Man pleads guilty in 2019 fatal First Friday shooting of woman in Kansas City’s Crossroads

A 20-year-old man has pleaded guilty in the 2019 fatal shooting of a woman who was struck by a bullet near food trucks at a First Friday event in Kansas City.

Deon’te Copkney, of Kansas City, pleaded guilty Thursday to second-degree murder and armed criminal action in the Aug. 3, 2019, killing of 25-year-old Erin Langhofer, of Overland Park, according to the Jackson County Prosecutor’s Office.

Langhofer was out that night with her boyfriend when she was struck by a bullet from the gunfire that erupted after 10 p.m. near 18th and Main streets in the Crossroads Arts District.

The area was still crowded with thousands of people from First Friday activities. People scattered in different directions when the gunshots rang out. A food truck operator said he “didn’t see anything except for people running for their lives.”

As officers made their way to the shooting scene, they found Langhofer, who had been shot in the head. She was not involved in a fight that the gunshots stemmed from, police said.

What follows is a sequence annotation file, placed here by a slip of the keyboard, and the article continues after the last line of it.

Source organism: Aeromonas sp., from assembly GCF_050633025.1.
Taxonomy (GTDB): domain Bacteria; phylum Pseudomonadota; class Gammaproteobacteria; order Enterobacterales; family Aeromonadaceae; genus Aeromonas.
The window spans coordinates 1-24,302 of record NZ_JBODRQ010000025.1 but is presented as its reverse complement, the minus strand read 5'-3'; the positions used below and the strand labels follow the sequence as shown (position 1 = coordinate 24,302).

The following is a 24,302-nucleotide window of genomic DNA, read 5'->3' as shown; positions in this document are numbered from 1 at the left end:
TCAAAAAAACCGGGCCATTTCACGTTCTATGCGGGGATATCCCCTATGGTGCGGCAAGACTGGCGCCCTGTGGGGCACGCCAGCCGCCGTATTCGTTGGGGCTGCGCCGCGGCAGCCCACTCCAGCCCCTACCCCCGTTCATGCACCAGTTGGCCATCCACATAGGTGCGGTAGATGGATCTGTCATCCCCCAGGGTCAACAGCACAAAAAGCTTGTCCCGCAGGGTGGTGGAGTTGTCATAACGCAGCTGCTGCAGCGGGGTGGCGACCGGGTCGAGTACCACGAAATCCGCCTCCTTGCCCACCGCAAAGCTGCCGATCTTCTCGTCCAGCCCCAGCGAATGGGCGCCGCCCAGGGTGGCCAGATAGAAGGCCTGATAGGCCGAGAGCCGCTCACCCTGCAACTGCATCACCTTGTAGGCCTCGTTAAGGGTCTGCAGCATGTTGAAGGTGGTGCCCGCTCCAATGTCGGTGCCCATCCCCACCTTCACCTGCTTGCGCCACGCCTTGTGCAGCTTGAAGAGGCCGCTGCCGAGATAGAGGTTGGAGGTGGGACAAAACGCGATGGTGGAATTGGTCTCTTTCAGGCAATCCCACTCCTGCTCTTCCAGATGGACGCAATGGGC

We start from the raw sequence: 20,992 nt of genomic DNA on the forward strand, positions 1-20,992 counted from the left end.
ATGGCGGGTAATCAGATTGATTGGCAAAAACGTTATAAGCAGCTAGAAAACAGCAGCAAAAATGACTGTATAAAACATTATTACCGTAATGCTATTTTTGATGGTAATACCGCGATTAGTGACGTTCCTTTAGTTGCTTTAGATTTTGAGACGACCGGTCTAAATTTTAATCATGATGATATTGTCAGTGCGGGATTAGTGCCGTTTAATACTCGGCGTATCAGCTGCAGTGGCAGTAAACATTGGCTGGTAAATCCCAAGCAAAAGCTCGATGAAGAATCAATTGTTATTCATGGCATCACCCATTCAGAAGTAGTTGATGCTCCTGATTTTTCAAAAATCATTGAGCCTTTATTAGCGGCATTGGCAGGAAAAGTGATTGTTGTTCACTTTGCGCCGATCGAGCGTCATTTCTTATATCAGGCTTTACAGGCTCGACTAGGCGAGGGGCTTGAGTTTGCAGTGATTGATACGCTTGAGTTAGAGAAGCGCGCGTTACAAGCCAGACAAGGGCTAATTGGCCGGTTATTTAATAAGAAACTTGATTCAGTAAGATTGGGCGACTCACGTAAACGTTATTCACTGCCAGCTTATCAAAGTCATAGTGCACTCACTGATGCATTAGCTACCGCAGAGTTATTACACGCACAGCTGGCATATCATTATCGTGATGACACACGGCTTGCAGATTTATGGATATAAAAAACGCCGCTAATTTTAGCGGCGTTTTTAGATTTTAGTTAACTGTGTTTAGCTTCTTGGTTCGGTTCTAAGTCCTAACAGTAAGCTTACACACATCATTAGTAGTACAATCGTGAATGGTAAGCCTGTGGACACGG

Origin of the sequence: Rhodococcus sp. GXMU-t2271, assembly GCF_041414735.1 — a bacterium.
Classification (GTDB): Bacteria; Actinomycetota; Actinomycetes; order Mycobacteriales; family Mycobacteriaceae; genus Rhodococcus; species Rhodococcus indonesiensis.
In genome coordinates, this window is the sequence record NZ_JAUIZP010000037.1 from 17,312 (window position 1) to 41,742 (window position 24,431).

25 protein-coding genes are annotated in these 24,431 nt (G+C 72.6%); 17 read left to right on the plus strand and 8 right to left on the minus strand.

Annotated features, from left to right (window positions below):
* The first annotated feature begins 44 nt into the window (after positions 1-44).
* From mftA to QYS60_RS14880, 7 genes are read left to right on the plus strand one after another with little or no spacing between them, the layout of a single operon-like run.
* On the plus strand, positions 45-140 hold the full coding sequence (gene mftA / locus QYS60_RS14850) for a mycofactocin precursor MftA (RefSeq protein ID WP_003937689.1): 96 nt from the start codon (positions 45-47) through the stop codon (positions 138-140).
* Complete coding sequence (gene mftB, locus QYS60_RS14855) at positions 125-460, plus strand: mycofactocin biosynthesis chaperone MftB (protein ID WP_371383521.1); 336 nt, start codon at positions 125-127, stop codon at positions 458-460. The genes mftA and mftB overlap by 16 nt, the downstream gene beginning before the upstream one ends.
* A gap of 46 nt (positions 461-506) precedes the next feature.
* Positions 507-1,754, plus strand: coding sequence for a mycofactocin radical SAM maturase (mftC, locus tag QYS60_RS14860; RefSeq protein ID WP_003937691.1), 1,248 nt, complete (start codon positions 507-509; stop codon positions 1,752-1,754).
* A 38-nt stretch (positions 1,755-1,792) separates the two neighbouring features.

After the gunshots, officers chased three people seen running north on Walnut Street from 18th Street. One of them, later identified as Copkney, stopped and dropped a handgun before lying on the ground, according to police.

Copkney allegedly told detectives he was with friends when a fight broke out between him and a man in another group. Copkney said the man “jumped him.” When the fight broke up, the groups took off running in opposite directions, police said. While he was running, Copkney allegedly said, he turned around and fired the gun “into the air” and “emptied his clip.”

Then 18, Copkney told police he didn’t intend to hurt anyone. He told police he was the only person to shoot, prosecutors said.

Two vehicles parked in the area were struck by bullets.

Langhofer had a blossoming career as a therapist who advocated for survivors of domestic violence, her relatives remembered. She was the daughter of a pastor of recovery ministries at the United Methodist Church of the Resurrection in Leawood.

In a statement, the Langhofer family called Copkney’s guilty plea “a hollow victory,” saying the situation represents an outcome in which no one wins.

“Erin’s death continues to have ripple effects throughout the community, and the loss of her still feels unfathomable to all who knew and loved her best,” the family said. “We miss her every minute of every day.”

Copkney will be sentenced July 23.

The Star’s Bill Lukitsch contributed to this report.

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